Theatre is a very demanding undergraduate major because it requires the student to juggle academic courses and a busy production schedule. We understand that the cost of higher education has become extremely high and many college students may have to work. However, theatre classes, lab hour’s crew calls and rehearsals for our program run on a set time table that we cannot change, for each individual student’s work schedule.

If you have to work you must work your schedule around our schedule in order to be successful theatre major. Make sure that you arrange your hours with your employer accordingly and give them a lot of notice when you are needed for crew calls and rehearsals, etc.

Our major productions serve several purposes. First, we regard them as the primary training laboratory for our students. We prepare the productions using standards and procedures as close to a professional level as possible. Rehearsals are planned and run in an organized, disciplined manner. Actors are required to adhere to attendance and preparation policies, and to put forth their best effort in both rehearsal and performance situations. The sets, props, costumes, lights and sound are of professional standards in design and execution and operation. Active participation in these productions is essential preparation for advanced academic or professional work.

The productions also provide live theatre experiences to the FIU and Miami communities. Our productions are one of the important contacts the community has with FIU. Therefore, it is important that we present the best theatre possible with our resources.

To audition, students must be theatre majors in the Department Theatre and have taken Acting II AND Voice and Movement I or their accepted equivalents. All BFA Performance students who meet this requirement must audition and accept roles in our theatre productions. If a production requires a special skill, we reserve the right to cast outside these guidelines when necessary.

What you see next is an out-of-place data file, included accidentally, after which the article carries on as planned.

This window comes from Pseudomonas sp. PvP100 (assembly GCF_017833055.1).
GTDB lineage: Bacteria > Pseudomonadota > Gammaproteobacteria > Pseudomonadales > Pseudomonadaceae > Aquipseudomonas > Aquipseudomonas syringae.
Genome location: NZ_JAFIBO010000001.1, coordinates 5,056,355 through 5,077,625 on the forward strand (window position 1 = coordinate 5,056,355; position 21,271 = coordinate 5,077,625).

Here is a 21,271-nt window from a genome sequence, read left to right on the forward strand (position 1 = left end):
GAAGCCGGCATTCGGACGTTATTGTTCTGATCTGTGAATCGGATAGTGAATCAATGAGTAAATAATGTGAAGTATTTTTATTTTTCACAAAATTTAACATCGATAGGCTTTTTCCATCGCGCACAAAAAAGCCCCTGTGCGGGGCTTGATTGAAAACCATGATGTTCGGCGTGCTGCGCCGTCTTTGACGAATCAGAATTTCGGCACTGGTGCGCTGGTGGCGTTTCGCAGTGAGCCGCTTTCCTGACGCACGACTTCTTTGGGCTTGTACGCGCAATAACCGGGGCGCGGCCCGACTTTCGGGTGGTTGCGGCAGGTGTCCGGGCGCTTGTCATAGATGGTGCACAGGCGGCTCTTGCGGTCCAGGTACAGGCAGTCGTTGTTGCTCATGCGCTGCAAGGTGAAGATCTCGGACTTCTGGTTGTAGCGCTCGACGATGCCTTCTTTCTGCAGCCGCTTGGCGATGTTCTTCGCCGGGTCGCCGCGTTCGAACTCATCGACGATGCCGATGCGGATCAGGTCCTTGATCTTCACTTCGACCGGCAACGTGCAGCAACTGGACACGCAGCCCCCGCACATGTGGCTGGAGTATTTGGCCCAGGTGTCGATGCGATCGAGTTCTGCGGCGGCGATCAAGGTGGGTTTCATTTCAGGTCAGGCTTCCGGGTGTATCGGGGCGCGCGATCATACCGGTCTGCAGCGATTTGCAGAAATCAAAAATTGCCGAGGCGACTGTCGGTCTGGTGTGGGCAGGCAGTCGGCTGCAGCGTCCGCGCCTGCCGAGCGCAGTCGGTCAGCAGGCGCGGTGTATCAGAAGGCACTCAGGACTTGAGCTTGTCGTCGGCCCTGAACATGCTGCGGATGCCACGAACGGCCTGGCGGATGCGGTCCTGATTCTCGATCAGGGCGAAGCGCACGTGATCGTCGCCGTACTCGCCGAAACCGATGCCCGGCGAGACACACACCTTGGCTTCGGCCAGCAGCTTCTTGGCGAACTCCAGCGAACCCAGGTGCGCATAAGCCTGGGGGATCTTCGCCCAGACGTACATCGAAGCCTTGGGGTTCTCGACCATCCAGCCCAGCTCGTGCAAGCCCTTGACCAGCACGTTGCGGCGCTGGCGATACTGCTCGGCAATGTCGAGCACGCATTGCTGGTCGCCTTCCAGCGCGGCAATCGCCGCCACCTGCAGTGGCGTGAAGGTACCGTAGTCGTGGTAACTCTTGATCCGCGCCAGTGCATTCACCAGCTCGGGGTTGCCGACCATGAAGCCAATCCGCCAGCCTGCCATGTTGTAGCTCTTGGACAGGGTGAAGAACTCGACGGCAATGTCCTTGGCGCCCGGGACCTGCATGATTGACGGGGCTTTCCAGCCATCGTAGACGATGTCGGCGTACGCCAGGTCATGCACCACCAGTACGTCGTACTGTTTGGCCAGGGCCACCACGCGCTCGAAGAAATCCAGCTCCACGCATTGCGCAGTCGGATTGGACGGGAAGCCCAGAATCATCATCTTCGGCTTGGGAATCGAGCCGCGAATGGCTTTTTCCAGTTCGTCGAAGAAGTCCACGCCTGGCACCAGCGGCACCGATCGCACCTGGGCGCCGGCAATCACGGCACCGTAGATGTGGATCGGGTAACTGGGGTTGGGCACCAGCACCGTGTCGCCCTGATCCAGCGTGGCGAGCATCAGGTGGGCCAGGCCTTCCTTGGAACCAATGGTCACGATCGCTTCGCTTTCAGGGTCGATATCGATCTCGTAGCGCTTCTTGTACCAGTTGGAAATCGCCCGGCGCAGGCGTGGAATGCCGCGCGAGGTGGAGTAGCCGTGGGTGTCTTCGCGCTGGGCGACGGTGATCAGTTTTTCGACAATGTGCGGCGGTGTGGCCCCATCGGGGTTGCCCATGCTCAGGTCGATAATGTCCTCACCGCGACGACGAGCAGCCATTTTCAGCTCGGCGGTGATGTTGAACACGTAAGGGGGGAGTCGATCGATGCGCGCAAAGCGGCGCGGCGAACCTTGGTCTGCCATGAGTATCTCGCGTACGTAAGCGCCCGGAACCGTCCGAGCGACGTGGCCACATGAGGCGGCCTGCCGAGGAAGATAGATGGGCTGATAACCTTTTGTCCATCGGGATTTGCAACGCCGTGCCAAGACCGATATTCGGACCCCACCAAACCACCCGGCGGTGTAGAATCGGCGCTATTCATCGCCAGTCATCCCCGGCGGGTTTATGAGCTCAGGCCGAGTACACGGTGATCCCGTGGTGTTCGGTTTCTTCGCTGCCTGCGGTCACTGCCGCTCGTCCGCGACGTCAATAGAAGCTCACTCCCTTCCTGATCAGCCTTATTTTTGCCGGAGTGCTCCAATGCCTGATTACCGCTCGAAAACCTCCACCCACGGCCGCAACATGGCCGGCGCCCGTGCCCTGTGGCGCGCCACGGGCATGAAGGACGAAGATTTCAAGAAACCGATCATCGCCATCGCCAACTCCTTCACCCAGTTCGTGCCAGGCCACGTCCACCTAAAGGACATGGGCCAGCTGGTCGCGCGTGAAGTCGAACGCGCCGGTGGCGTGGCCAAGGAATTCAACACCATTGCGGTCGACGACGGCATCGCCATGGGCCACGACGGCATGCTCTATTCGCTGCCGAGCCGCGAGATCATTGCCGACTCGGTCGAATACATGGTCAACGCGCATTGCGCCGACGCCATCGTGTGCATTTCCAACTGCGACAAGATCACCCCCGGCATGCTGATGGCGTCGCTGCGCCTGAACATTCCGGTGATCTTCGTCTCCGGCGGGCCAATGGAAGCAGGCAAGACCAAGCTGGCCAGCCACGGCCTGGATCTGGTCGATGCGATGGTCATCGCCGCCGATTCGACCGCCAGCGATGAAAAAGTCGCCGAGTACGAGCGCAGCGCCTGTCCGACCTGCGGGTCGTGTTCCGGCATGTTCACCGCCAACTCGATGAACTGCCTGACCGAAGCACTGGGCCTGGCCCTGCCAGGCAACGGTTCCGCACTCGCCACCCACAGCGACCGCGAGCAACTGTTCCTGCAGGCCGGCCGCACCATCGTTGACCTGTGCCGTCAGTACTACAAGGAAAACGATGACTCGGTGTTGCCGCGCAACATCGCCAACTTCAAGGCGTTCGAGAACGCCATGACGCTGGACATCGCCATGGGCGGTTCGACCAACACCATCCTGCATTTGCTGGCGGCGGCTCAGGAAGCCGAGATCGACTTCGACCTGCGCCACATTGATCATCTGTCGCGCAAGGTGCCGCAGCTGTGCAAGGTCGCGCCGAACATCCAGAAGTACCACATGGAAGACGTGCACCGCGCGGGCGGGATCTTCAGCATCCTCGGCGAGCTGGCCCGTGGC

BFA Performance students who do not audition may face the following consequences:

  • Loss of scholarship
  • Probation
  • Removal from the BFA program

Any student placed on probation will not be eligible for casting in any production taking place in the following semester. However, the student placed on probation is still expected to audition as part of his/her training obligations.

Instructional Touch is any physical contact made between instructor and student. Instructional Touch best practices are also encouraged between students. Examples of Instructional Touch include:

  • Adjusting alignment/positioning
  • Bringing awareness to physical use
  • Partnering for demonstrations
  • Correcting actor placement in space
  • Adjusting Personal Protective Equipment (PPE)
  • Costume Fittings

Instructional Touch Best Practices

  • Ask before you touch
    • Be specific about the contact
      • Where
      • For what purpose
    • Try Open Questions
      • “Does that work for you?”
      • “How would you feel about ____?”
      • “Would you be open to____?”
    • Be prepared for “no”
      • Offer alternatives
        • Visualization
        • Demonstrating on yourself
        • Using their own hands
        • Using props
        • Careful observation and note-taking
  • Establish Boundaries
    • Use a physical boundary establishment method such as The Boundary Practice.
    • Integrate The Button
      • In any exercise, a participant says “Button” if they need to briefly hold to clarify a boundary.
      • When a participant calls “Button”, the participant offers a way to continue working that works for their boundaries
    • Use Placeholders (such as palm-to-palm or high-five, etc.) when someone needs more time

Please note: “Instructional Touch” is different from touch made in situations where the touch is made in an attempt to prevent or minimize injury in an emergency. In those situations, all participants should act immediately to reduce harm or risk in accordance with their safety training. Check-in afterward regarding touch if necessary.

Theatrical Intimacy is the simulation of intimate physical acts for theatrical purposes. Examples of Theatrical Intimacy include:

  • Kissing
  • Embraces
  • Sexual innuendo
  • Revealing clothing
  • Nudity or partial nudity (including on-stage costume changes)
  • Simulated intercourse

Theatrical Intimacy may also include heightened imaginative sexual or intimate circumstances for a character.

Theatrical Intimacy Best Practices

In addition to the “Instructional Touch Best Practices”, theatrical intimacy requires the following: